Tag Archives: United States Department of Commerce

CR: Construction Spending increased in February

Construction Spending increased in February

by Bill McBride on 4/01/2013 

Catching up …

The Census Bureau reported that overall construction spending increased in February:

The U.S. Census Bureau of the Department of Commerce announced today that construction spending during February 2013 was estimated at a seasonally adjusted annual rate of $885.1 billion, 1.2 percent above the revised January estimate of $874.8 billion. The February figure is 7.9 percent above the February 2012 estimate of $820.7 billion.

Both private construction and public construction spending increased:

Spending on private construction was at a seasonally adjusted annual rate of $613.0 billion, 1.3 percent above the revised January estimate of $605.2 billion. Residential construction was at a seasonally adjusted annual rate of $303.4 billion in February, 2.2 percent above the revised January estimate of $296.9 billion. …

February, the estimated seasonally adjusted annual rate of public construction spending was $272.1 billion, 0.9 percent above the revised January estimate of $269.6 billion.

Private Construction Spending Click on graph for larger image.

This graph shows private residential and nonresidential construction spending, and public spending, since 1993. Note: nominal dollars, not inflation adjusted.

Private residential spending is 55% below the peak in early 2006, and up 36% from the post-bubble low. Non-residential spending is 25% below the peak in January 2008, and up about 37% from the recent low.

Public construction spending is now 16% below the peak in March 2009 and just above the lowest level since 2006 (not inflation adjusted).

Private Construction SpendingThe second graph shows the year-over-year change in construction spending.

On a year-over-year basis, private residential construction spending is now up 20%. Non-residential spending is up 6% year-over-year mostly due to energy spending (power and electric). Public spending is down 1.5% year-over-year.

A few key themes:
1) Private residential construction is usually the largest category for construction spending, but there was a huge collapse in spending following the housing bubble (as expected).  Private residential is now about even with private non-residential, and residential will probably be the largest category of construction spending in 2013.  Usually private residential construction leads the economy, so this is a good sign going forward.

2) Private non-residential construction spending usually lags the economy.  There was some increase this time, mostly related to energy and power – but the key sectors of office, retail and hotels are still at very low levels.

3) Public construction spending has declined to 2006 levels (not adjusted for inflation).  This has been a drag on the economy for 4 years.

Read more at http://www.calculatedriskblog.com/2013/04/construction-spending-increased-in.html#Eg0Yro8gR0suq4mr.99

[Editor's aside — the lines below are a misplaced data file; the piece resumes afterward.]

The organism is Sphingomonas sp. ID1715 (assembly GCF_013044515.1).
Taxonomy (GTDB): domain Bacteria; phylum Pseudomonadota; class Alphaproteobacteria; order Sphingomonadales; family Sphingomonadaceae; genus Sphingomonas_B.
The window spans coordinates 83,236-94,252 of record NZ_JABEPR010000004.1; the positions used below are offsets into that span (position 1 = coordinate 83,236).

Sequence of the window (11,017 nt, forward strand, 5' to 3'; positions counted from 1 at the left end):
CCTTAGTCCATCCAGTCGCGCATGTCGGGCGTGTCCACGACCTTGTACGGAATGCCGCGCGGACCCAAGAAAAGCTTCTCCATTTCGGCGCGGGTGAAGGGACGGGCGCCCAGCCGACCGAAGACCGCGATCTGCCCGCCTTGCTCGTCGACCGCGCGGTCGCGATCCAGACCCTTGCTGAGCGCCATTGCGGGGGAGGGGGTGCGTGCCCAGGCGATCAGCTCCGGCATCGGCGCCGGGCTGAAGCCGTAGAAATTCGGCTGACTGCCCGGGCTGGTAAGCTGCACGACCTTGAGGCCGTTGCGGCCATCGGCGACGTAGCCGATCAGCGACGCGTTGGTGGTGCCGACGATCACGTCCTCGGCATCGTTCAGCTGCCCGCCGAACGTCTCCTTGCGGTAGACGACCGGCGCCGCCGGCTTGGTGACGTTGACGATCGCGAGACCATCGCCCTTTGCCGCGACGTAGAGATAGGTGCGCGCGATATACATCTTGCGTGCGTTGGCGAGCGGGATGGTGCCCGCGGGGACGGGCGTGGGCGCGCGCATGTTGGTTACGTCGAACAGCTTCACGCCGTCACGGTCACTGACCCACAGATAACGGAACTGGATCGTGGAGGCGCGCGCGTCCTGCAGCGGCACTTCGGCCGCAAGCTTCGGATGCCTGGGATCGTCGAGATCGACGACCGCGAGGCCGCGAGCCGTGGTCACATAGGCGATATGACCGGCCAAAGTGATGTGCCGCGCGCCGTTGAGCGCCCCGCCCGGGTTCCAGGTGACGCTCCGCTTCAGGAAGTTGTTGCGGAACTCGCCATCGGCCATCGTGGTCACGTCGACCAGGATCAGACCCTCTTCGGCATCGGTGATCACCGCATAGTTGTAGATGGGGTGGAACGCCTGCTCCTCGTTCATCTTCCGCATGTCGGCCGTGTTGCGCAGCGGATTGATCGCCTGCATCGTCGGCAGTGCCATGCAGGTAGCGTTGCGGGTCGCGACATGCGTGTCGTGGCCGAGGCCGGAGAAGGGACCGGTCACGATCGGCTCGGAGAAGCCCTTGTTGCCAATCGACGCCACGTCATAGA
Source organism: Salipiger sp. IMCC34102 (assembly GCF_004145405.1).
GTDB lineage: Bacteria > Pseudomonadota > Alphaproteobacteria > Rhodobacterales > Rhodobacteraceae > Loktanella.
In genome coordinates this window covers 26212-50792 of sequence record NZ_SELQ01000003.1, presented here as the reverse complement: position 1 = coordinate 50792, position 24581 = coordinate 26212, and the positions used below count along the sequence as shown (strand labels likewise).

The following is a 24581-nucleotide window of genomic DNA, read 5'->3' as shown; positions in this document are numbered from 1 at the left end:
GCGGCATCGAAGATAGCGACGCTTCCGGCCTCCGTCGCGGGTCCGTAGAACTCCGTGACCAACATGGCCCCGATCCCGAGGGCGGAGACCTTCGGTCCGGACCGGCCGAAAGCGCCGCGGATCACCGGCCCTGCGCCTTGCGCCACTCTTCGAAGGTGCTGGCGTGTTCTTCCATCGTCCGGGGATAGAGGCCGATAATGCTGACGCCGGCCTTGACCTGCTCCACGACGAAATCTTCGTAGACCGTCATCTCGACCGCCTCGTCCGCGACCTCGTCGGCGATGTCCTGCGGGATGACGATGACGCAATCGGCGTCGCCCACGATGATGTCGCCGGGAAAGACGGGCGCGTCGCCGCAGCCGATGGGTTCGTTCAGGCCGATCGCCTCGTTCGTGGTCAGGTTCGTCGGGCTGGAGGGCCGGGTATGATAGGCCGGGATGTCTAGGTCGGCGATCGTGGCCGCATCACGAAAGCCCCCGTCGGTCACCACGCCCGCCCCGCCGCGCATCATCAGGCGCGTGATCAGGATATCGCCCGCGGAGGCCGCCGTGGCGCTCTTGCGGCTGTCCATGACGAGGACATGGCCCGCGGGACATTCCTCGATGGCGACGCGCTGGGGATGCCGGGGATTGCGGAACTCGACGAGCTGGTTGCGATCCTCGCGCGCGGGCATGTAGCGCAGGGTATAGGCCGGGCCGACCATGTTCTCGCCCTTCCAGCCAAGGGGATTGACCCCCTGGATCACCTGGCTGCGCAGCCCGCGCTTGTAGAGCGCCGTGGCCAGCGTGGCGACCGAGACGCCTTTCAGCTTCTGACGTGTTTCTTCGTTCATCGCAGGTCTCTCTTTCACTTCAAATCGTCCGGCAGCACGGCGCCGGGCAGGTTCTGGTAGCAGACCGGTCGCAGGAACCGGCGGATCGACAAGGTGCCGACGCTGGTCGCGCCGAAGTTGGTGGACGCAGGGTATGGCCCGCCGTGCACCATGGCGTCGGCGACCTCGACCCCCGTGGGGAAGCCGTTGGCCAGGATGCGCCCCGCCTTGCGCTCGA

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Construction Spending declined in November

Construction Spending declined in November

by Bill McBride on 1/02/2013  

In November 2012, private residential construction spending was the largest category for the first time since 2007 – but spending is still very low (at 1998 levels not adjusted for inflation). Note: Residential construction is usually the largest category for construction spending, but there was a huge collapse in spending following the housing bubble (as expected).

The Census Bureau reported that overall construction spending decreased in November:

The U.S. Census Bureau of the Department of Commerce announced today that construction spending during November 2012 was estimated at a seasonally adjusted annual rate of $866.0 billion, 0.3 percent below the revised October estimate of $868.2 billion. The November figure is 7.7 percent above the November 2011 estimate of $804.0 billion.

Private residential construction spending increased, but both private non-residential and public construction spending declined:

Spending on private construction was at a seasonally adjusted annual rate of $589.8 billion, 0.2 percent below the revised October estimate of $590.8 billion. Residential construction was at a seasonally adjusted annual rate of $295.3 billion in November, 0.4 percent above the revised October estimate of $294.2 billion. Nonresidential construction was at a seasonally adjusted annual rate of $294.5 billion in November, 0.7 percent below the revised October estimate of $296.5 billion. … In November, the estimated seasonally adjusted annual rate of public construction spending was $276.2 billion, 0.4 percent below the revised October estimate of $277.4 billion.

Private Construction SpendingClick on graph for larger image.

This graph shows private residential and nonresidential construction spending, and public spending, since 1993. Note: nominal dollars, not inflation adjusted.

Private residential spending is 56% below the peak in early 2006, and up 33% from the post-bubble low. Non-residential spending is 29% below the peak in January 2008, and up about 30% from the recent low.

Public construction spending is now 15% below the peak in March 2009 and just above the post-bubble low.

Private Construction SpendingThe second graph shows the year-over-year change in construction spending.

On a year-over-year basis, private residential construction spending is now up 19%. Non-residential spending is up 8% year-over-year mostly due to energy spending (power and electric). Public spending is down 3% year-over-year.

Read more at http://www.calculatedriskblog.com/2013/01/construction-spending-declined-in.html#YKc4OvVJiVB0fShr.99

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